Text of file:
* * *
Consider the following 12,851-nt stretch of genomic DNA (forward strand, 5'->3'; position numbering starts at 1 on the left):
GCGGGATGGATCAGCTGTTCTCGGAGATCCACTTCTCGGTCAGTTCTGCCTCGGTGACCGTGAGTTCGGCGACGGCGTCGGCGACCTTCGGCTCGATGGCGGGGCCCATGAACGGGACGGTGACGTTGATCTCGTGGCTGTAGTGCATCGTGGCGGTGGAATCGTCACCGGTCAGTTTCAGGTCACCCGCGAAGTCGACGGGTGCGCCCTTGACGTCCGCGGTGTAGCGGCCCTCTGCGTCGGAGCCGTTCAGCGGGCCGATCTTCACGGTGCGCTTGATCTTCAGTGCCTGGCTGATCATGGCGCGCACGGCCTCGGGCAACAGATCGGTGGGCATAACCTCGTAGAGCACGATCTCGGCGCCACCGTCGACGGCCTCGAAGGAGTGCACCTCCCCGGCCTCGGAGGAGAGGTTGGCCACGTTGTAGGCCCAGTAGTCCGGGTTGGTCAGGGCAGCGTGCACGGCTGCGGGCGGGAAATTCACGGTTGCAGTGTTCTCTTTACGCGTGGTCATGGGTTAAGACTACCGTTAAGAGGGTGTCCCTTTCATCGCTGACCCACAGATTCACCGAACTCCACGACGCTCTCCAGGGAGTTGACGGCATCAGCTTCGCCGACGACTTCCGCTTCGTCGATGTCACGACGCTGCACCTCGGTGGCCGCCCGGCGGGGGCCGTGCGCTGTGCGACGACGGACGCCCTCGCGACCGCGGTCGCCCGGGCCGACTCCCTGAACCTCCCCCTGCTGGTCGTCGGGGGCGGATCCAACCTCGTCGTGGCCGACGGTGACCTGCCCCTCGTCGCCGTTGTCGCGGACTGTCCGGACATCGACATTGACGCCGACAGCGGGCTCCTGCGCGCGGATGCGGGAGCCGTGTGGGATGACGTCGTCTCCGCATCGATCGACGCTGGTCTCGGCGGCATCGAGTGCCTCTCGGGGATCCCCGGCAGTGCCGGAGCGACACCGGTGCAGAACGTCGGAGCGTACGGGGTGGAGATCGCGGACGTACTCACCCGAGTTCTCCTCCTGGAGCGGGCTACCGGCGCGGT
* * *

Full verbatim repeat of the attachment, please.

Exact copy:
Consider the following 12,851-nt stretch of genomic DNA (forward strand, 5'->3'; position numbering starts at 1 on the left):
GCGGGATGGATCAGCTGTTCTCGGAGATCCACTTCTCGGTCAGTTCTGCCTCGGTGACCGTGAGTTCGGCGACGGCGTCGGCGACCTTCGGCTCGATGGCGGGGCCCATGAACGGGACGGTGACGTTGATCTCGTGGCTGTAGTGCATCGTGGCGGTGGAATCGTCACCGGTCAGTTTCAGGTCACCCGCGAAGTCGACGGGTGCGCCCTTGACGTCCGCGGTGTAGCGGCCCTCTGCGTCGGAGCCGTTCAGCGGGCCGATCTTCACGGTGCGCTTGATCTTCAGTGCCTGGCTGATCATGGCGCGCACGGCCTCGGGCAACAGATCGGTGGGCATAACCTCGTAGAGCACGATCTCGGCGCCACCGTCGACGGCCTCGAAGGAGTGCACCTCCCCGGCCTCGGAGGAGAGGTTGGCCACGTTGTAGGCCCAGTAGTCCGGGTTGGTCAGGGCAGCGTGCACGGCTGCGGGCGGGAAATTCACGGTTGCAGTGTTCTCTTTACGCGTGGTCATGGGTTAAGACTACCGTTAAGAGGGTGTCCCTTTCATCGCTGACCCACAGATTCACCGAACTCCACGACGCTCTCCAGGGAGTTGACGGCATCAGCTTCGCCGACGACTTCCGCTTCGTCGATGTCACGACGCTGCACCTCGGTGGCCGCCCGGCGGGGGCCGTGCGCTGTGCGACGACGGACGCCCTCGCGACCGCGGTCGCCCGGGCCGACTCCCTGAACCTCCCCCTGCTGGTCGTCGGGGGCGGATCCAACCTCGTCGTGGCCGACGGTGACCTGCCCCTCGTCGCCGTTGTCGCGGACTGTCCGGACATCGACATTGACGCCGACAGCGGGCTCCTGCGCGCGGATGCGGGAGCCGTGTGGGATGACGTCGTCTCCGCATCGATCGACGCTGGTCTCGGCGGCATCGAGTGCCTCTCGGGGATCCCCGGCAGTGCCGGAGCGACACCGGTGCAGAACGTCGGAGCGTACGGGGTGGAGATCGCGGACGTACTCACCCGAGTTCTCCTCCTGGAGCGGGCTACCGGCGCGGT